Published On April 06, 2020As we move into 2020, information security professionals will need to take a multi-dimensional perspective on the impact of healthcare data breaches.
Healthcare organizations always top the list of being most vulnerable to a cyberattack. Now that the world is dealing with the COVID-19 pandemic crisis, this is more true than ever. With a healthcare system under great strain and the increased use of telehealth to help care for people while also practicing social distancing and, hopefully, preventing further spread of the virus, sensitive health information is now vulnerable. On top of that, the World Health Organization has reported an uptick in phishing schemes targeting hospitals during the pandemic.
Looking back, in 2019 data breaches cost the healthcare industry $4 billion dollars. According to PR Newswire, 2020 will be even worse, with healthcare breaches taking a greater financial toll, threatening not only data, but the entire industry’s ecosystem.
This shift has been going on for years, but a perfect storm of increasing frequency and severity, exploding endpoints and higher patient expectations — not to mention COVID-19 — means that the jobs of records and information management leaders have gotten more complicated.
Look at patient trust, for example. The majority of people are deeply concerned about hackers walking away with their social security numbers or credit card data, but they believe healthcare institutions are some of the most trustworthy organizations out there. That said, their trust doesn’t extend to all points in the industry. Only 24% of individuals surveyed indicated high levels of trust in their hospital, according to HealthITSecurity.
All of this means there’s a lot of ground to lose, and once that’s gone, the price is high — and not just in dollars.
How Much Is a Reputation Worth?
Breaches are expensive, but it’s not just about the $429 average cost per lost or stolen record. It’s not even about the multimillion-dollar fines that haunt healthcare security news.
Since the Health Insurance Portability and Accountability Act (HIPAA) requires that individuals, the Department of Health and Human Services and the media be notified when a breach impacts more than 500 individuals, your garden-variety data breach can quickly turn into a PR and marketing nightmare — and an expensive one at that.
The initial notification is just the jumping off point. Those already-skeptical patients are watching the news, and it doesn’t take much for them to head to the hospital across town for their next surgery or diagnostic visit. In this scenario, your marketing department now has to work double-time to manage public perception.
A study out of the American Journal of Managed Care found that hospitals spend 64% more on advertising post-breach for two years after an incident. In dollars, that means breached hospitals were spending almost three times more on advertising than the control hospitals — $1,713,000 versus $551,000 over two years.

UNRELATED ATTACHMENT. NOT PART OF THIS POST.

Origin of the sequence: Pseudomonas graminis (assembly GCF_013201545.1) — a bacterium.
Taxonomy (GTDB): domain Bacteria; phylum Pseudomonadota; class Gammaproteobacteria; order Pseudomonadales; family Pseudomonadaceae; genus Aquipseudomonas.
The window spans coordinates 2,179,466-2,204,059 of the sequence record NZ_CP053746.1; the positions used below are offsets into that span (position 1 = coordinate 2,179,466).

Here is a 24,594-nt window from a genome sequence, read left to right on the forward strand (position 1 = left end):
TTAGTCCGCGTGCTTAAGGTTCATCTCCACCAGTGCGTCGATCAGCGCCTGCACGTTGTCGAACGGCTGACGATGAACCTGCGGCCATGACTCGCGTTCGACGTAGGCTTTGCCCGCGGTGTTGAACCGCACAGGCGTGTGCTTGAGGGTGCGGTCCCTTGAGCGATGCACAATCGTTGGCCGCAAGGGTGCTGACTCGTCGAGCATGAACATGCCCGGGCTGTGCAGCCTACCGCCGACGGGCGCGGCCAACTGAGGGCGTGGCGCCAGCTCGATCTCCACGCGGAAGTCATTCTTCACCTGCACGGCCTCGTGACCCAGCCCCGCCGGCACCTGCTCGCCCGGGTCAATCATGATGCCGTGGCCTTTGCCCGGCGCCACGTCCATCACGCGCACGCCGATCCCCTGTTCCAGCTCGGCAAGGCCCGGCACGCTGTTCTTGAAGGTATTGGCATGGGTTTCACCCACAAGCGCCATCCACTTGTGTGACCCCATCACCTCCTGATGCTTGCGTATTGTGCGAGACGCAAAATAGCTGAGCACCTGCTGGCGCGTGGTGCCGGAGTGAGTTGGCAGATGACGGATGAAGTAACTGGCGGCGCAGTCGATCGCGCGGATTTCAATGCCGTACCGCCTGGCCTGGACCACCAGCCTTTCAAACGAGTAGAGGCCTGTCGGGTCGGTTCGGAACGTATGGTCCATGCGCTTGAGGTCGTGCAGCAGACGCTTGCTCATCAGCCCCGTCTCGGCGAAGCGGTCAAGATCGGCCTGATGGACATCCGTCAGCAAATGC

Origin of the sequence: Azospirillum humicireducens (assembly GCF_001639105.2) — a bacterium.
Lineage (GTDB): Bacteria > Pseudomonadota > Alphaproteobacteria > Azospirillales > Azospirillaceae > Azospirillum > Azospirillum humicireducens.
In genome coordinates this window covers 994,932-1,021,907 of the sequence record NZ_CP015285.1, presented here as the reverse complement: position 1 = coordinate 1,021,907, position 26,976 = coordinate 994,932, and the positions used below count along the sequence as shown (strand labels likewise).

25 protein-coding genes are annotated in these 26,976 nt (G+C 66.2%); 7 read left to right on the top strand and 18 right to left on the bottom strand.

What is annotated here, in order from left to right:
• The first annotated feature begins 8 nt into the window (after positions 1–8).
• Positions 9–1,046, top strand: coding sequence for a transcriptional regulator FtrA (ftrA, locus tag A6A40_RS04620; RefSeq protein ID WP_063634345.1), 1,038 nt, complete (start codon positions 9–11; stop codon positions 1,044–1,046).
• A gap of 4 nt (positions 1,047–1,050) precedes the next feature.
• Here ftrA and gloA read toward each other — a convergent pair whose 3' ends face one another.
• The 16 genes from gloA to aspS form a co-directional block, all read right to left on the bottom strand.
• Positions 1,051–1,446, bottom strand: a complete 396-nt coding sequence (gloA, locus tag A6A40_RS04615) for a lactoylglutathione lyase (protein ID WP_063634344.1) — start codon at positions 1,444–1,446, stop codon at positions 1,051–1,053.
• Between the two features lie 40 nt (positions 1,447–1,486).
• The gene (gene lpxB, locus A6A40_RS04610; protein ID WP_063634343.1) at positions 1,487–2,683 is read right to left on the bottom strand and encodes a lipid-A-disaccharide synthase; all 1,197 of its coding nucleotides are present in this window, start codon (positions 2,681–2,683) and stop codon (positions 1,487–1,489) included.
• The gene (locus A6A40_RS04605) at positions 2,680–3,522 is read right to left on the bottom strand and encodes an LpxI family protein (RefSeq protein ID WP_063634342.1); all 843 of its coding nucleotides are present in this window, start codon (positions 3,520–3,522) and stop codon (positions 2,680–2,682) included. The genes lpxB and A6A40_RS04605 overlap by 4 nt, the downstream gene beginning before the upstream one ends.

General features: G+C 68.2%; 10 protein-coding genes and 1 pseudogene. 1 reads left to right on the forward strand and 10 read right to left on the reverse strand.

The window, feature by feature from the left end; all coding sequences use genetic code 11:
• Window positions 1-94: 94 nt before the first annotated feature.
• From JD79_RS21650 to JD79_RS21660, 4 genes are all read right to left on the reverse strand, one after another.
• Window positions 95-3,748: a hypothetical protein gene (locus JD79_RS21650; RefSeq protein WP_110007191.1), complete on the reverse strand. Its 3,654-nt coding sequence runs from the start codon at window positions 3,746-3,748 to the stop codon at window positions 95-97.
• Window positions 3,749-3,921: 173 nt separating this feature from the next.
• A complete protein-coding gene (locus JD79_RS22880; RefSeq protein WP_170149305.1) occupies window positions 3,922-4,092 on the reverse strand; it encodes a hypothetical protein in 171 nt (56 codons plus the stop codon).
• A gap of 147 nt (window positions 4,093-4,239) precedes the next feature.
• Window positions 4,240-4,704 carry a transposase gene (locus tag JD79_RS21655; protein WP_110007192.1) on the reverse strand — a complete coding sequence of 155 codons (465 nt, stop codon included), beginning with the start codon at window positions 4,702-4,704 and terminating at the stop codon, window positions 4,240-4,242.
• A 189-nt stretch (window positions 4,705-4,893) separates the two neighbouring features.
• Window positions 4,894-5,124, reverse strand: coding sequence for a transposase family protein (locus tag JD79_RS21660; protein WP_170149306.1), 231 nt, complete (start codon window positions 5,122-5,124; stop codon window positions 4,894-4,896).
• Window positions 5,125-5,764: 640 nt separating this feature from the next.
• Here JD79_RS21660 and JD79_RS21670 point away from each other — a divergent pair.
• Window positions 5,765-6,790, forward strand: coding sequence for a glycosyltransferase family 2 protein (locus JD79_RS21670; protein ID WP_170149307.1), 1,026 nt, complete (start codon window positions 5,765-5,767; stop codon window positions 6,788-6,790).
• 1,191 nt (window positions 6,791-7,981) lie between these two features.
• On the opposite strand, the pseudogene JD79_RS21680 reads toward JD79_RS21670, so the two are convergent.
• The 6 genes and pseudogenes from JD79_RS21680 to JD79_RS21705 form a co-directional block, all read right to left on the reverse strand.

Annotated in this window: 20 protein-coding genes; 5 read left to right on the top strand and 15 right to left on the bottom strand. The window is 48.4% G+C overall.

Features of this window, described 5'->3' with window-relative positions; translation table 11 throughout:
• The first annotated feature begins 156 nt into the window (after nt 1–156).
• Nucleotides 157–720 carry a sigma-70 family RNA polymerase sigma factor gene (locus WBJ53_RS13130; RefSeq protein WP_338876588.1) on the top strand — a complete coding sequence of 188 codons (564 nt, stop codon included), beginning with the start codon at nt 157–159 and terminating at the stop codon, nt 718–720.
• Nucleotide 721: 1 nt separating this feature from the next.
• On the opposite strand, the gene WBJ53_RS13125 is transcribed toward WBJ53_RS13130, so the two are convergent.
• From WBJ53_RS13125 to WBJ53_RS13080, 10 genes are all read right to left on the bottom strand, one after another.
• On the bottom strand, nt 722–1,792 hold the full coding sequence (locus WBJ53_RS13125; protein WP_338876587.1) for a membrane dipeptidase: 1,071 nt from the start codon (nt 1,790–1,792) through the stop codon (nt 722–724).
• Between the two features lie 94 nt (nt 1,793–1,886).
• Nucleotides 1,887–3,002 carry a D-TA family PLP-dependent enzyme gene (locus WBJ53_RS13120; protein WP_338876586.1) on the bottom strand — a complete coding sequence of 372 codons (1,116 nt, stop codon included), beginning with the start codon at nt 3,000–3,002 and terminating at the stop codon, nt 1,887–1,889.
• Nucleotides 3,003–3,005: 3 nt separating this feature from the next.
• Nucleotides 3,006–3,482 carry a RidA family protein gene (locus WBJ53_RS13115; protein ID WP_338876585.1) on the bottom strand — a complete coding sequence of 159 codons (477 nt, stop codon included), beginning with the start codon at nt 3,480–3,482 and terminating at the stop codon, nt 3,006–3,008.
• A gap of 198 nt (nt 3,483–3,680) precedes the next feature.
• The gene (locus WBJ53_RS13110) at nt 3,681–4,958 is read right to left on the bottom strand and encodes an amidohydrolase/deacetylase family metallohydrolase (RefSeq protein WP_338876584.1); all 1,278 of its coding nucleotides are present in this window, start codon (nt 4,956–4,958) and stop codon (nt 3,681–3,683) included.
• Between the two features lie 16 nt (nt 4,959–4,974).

But thankfully, patients are patient people — if you’re proactive. Recent Experian research reported by HIPAA Journal found that 90% of respondents would be somewhat forgiving if they knew a breached organization had a communication plan in case of a data breach.
Can You Put a Price on Patient Well-Being?
You’ve probably heard the story of the easily hacked infusion pump, but, unfortunately, that was just the beginning.
The “internet of medical things” is exploding, which is great for efficiencies, improving cost of care and patient engagement, but it spells a potential nightmare scenario on the security front. Deloitte reports there are over 500,000 different types of medical devices available, ranging from home monitoring devices to pacemakers, each one a potential weak link in the healthcare IT network.
This dynamic represents a dual threat. Every endpoint is a new door for hackers to gain access to valuable and vulnerable patient data, and in cases where devices can be controlled (like that infamous infusion pump), patient safety can be at risk. As we roll into 2020, expect to see an increase in smart devices and wearables — the rise of self-health measurement and the need for care in remote and rural locations will likely increase the number of devices and vulnerabilities even further.
That said, not all devices are created equal, nor do they pose equal risk to patient health. A hacked insulin pump could theoretically do more damage than a heart monitor, which is why it’s critical for healthcare security professionals to understand their individual organizational risk profiles before taking action.
Best Practices in an Age of Healthcare Breaches
As we move into a new decade, healthcare information professionals will need to take a multi-dimensional perspective on the impact of data breaches. While they are expensive to both hospitals and patients, breaches do encroach on a relationship founded on trust and investment in physical well-being, making security professionals guardians of their organization’s most precious asset.